FREContextInitializer and FREContextFinalizer in C

So you already know that, in order to make calls from your AIR app into native code, you need an Extension Context. One of the Extension Context roles is to tell AIR what native functionality is available for calling from ActionScript and this happens during the Extension Context initialization. This post will show you how this is done in C - you can use that in your C, C++ or Objective-C code. Read More

Categories: AIR Native Extensions.

Native Extension Context Initializer and Finalizer

Do you remember the first call AIR makes when your AIR Native Extension is loaded in memory?

It's not a test. I'll even let you have a sneak peek, in case you've forgotten: when your ANE is first loaded, AIR calls its Extension Initializer: have a peek at what it looks like in C and in Java. Shortly after that the Extension Context is created. Read More

Categories: AIR Native Extensions.

How to send events from Java to ActionScript

When we looked at how native code and ActionScript communicate in a native extension, we saw that native code is mostly called and talked to and has a limited number of ways to respond or send data back. These are:

  1. Returning a FREResult object from a call to FREFunction.
  2. Using output parameters in a FREFunction.
  3. Sending an event to ActionScript.

In this article we are focusing on number 3: how events are sent from Java to ActionScript. Read More

Categories: AIR Native Extensions.

Keeping your C native code reusable and independent of AIR

When you make a native extension using the AIR C API, your native code tends to have two parts:

  • one that's concerned with exposing functionality in a way that AIR can call, in other words, dependent on the AIR C API;
  • functional part, which deals with the platform-specific stuff. This part of your code doesn't (and shouldn't) care about whether it's used in an AIR native extension, a purely native app or something else.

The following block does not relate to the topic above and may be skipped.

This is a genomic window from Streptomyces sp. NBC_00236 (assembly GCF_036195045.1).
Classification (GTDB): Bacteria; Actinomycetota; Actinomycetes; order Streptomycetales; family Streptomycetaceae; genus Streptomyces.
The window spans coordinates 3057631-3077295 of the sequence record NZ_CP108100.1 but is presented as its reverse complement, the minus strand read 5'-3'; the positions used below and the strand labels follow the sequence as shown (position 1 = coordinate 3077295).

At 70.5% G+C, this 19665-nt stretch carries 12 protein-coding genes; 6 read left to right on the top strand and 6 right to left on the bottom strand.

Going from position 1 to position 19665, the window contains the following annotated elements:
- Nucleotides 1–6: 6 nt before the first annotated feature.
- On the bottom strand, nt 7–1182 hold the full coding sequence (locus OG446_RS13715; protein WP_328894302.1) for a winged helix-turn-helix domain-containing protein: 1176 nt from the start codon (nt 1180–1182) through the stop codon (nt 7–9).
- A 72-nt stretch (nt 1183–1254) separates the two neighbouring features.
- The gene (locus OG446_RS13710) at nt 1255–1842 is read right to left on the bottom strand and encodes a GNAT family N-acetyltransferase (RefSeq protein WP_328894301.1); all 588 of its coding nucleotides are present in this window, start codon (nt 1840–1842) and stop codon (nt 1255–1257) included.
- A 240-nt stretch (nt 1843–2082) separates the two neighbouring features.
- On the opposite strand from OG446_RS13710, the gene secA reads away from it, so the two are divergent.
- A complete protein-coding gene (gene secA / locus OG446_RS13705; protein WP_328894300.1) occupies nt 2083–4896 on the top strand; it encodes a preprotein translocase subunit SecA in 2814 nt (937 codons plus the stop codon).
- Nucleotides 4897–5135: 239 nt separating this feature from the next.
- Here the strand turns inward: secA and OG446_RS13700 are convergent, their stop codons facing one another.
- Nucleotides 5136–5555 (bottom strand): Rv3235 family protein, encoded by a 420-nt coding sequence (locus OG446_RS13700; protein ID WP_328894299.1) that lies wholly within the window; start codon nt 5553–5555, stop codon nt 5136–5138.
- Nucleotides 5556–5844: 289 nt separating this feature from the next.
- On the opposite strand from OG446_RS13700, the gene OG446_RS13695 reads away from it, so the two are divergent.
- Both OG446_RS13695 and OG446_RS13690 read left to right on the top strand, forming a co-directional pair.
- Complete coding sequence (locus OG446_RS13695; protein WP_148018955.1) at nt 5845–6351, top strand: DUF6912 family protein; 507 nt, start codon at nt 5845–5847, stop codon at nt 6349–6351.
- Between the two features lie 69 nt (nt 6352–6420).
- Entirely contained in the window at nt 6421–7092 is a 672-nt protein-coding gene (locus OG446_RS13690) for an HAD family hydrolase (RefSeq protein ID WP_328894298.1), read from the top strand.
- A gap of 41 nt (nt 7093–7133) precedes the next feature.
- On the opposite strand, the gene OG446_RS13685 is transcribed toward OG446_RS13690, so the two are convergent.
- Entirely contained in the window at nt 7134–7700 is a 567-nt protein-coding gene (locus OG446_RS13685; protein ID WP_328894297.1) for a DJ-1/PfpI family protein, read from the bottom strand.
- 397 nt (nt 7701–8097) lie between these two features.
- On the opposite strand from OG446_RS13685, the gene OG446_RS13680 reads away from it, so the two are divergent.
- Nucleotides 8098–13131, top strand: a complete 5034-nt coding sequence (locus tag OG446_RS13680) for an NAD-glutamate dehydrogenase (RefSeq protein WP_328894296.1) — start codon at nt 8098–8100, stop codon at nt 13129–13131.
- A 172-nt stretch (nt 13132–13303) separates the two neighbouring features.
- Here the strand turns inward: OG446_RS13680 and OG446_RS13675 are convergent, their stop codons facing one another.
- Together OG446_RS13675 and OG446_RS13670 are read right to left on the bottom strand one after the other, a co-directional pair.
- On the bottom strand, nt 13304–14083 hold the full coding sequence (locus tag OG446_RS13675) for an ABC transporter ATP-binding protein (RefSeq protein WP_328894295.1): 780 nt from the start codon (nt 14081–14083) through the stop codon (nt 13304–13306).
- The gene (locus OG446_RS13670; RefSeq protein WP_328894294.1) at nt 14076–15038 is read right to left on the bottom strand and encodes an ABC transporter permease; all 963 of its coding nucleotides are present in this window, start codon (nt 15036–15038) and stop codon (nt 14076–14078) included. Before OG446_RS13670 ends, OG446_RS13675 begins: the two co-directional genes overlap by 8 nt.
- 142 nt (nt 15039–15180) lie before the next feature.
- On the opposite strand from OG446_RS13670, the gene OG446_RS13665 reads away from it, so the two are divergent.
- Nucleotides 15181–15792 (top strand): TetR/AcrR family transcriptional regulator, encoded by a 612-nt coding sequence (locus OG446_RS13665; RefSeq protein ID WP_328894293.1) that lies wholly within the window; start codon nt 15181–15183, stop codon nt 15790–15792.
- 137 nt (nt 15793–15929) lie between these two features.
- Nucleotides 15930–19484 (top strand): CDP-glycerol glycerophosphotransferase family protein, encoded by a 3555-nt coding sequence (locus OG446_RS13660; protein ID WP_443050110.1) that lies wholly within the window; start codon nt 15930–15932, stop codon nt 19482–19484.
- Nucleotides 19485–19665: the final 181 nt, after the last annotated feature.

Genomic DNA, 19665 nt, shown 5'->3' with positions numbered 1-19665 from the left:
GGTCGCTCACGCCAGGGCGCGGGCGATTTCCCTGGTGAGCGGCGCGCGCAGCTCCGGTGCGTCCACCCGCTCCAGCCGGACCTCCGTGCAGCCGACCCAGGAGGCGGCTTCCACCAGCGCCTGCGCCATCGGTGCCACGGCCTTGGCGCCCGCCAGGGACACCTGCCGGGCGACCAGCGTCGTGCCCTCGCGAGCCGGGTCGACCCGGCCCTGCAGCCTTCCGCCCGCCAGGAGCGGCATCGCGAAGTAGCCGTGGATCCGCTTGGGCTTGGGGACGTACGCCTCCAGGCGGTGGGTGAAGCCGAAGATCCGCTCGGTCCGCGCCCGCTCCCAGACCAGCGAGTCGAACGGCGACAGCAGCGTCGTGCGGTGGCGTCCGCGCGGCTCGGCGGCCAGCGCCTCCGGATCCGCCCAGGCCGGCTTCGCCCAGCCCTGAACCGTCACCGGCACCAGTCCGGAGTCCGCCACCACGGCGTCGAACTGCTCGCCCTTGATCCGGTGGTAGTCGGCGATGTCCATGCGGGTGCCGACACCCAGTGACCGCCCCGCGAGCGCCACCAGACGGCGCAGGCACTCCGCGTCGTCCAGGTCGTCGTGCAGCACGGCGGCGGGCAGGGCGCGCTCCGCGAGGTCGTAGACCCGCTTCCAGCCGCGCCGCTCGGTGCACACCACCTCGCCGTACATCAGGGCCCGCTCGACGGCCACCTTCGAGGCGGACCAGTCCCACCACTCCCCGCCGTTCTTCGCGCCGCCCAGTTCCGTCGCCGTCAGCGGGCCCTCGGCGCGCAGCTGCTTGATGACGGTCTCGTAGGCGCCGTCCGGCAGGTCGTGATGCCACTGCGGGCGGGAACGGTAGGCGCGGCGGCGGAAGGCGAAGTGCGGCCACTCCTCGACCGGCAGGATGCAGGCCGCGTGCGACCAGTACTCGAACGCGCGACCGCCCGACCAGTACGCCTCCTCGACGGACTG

Ideally you want to keep the dependency between these two parts one-directional: the AIR-concerned part should depend on the functional part, but the functional part should not know about and depend on AIR. If you decide to reuse your, say camera or speech recognition functionality, in another project that's not AIR-related , you don't want to force that to include the AIR C API.

So, what happens if you need to dispatch an event from the functional part of your code? Say, the camera refused to start or the speech processor is ready with results and you want you alert AIR to this... Read More

Categories: AIR Native Extensions.

Extension Initializer and Finalizer in C

The Extension Initializer and Finalizer are the entry and exit points to your native extension. They are also two of the ingredients that make your extension known to the world and make it distinguishable from other extensions in an app. This is why they need to have unique names. Their signatures however need to be exactly as prescribed by AIR. Today we look at what these are in the AIR C API.

Read More

Categories: AIR Native Extensions.

Do you need a copy of FlashRuntimeExtensions.h in your project?

If you've ended up on this page, you are probably already familiar with what goes into an ANE for iOS and an ANE for Mac OS. You also know that one of the main ingredients for these is the AIR SDK and its interface for these two platforms: the AIR C API.

Now, when you try to include that in your iOS or Mac OS native library, Xcode helpfully asks you whether you want the API's header file, FlashRuntimeExtensions.h, copied into your project. What should you do?

04 xcode project Read More

Categories: AIR Native Extensions.

How to add a native extension to your app

We have so far established what you need to set in a native extension, in order for it to be distinguishable from other native extensions when used in an app. We also saw that you need to set that in the extension descriptor file.

Now let's have a look at how a native extension is used in an app and what you need to set in the app to help AIR find and load the native extension. Read More

Categories: AIR Native Extensions.